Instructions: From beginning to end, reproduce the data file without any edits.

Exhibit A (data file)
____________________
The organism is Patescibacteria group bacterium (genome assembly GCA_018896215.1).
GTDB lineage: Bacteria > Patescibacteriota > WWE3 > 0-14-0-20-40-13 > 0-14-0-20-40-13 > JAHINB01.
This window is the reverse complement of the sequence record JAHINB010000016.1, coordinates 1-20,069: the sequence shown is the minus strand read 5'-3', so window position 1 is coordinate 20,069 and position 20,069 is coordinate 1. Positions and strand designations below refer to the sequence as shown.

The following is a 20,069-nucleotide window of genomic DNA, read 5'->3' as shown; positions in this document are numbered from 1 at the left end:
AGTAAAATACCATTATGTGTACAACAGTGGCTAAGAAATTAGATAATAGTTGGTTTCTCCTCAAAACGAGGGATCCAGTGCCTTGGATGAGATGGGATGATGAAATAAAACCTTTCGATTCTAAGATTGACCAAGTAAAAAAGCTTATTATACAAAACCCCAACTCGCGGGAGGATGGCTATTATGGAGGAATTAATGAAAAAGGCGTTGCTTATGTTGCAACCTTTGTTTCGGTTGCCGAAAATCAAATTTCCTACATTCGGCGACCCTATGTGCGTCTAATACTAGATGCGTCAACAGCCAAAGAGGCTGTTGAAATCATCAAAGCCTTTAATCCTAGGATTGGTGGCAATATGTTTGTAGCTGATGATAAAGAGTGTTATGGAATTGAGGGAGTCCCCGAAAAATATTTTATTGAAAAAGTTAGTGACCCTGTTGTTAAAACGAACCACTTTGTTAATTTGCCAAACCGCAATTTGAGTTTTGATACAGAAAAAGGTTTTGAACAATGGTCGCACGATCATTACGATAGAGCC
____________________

The organism is Patescibacteria group bacterium (genome assembly GCA_018896215.1).
GTDB lineage: Bacteria > Patescibacteriota > WWE3 > 0-14-0-20-40-13 > 0-14-0-20-40-13 > JAHINB01.
This window is the reverse complement of the sequence record JAHINB010000016.1, coordinates 1-20,069: the sequence shown is the minus strand read 5'-3', so window position 1 is coordinate 20,069 and position 20,069 is coordinate 1. Positions and strand designations below refer to the sequence as shown.

The following is a 20,069-nucleotide window of genomic DNA, read 5'->3' as shown; positions in this document are numbered from 1 at the left end:
AGTAAAATACCATTATGTGTACAACAGTGGCTAAGAAATTAGATAATAGTTGGTTTCTCCTCAAAACGAGGGATCCAGTGCCTTGGATGAGATGGGATGATGAAATAAAACCTTTCGATTCTAAGATTGACCAAGTAAAAAAGCTTATTATACAAAACCCCAACTCGCGGGAGGATGGCTATTATGGAGGAATTAATGAAAAAGGCGTTGCTTATGTTGCAACCTTTGTTTCGGTTGCCGAAAATCAAATTTCCTACATTCGGCGACCCTATGTGCGTCTAATACTAGATGCGTCAACAGCCAAAGAGGCTGTTGAAATCATCAAAGCCTTTAATCCTAGGATTGGTGGCAATATGTTTGTAGCTGATGATAAAGAGTGTTATGGAATTGAGGGAGTCCCCGAAAAATATTTTATTGAAAAAGTTAGTGACCCTGTTGTTAAAACGAACCACTTTGTTAATTTGCCAAACCGCAATTTGAGTTTTGATACAGAAAAAGGTTTTGAACAATGGTCGCACGATCATTACGATAGAGCC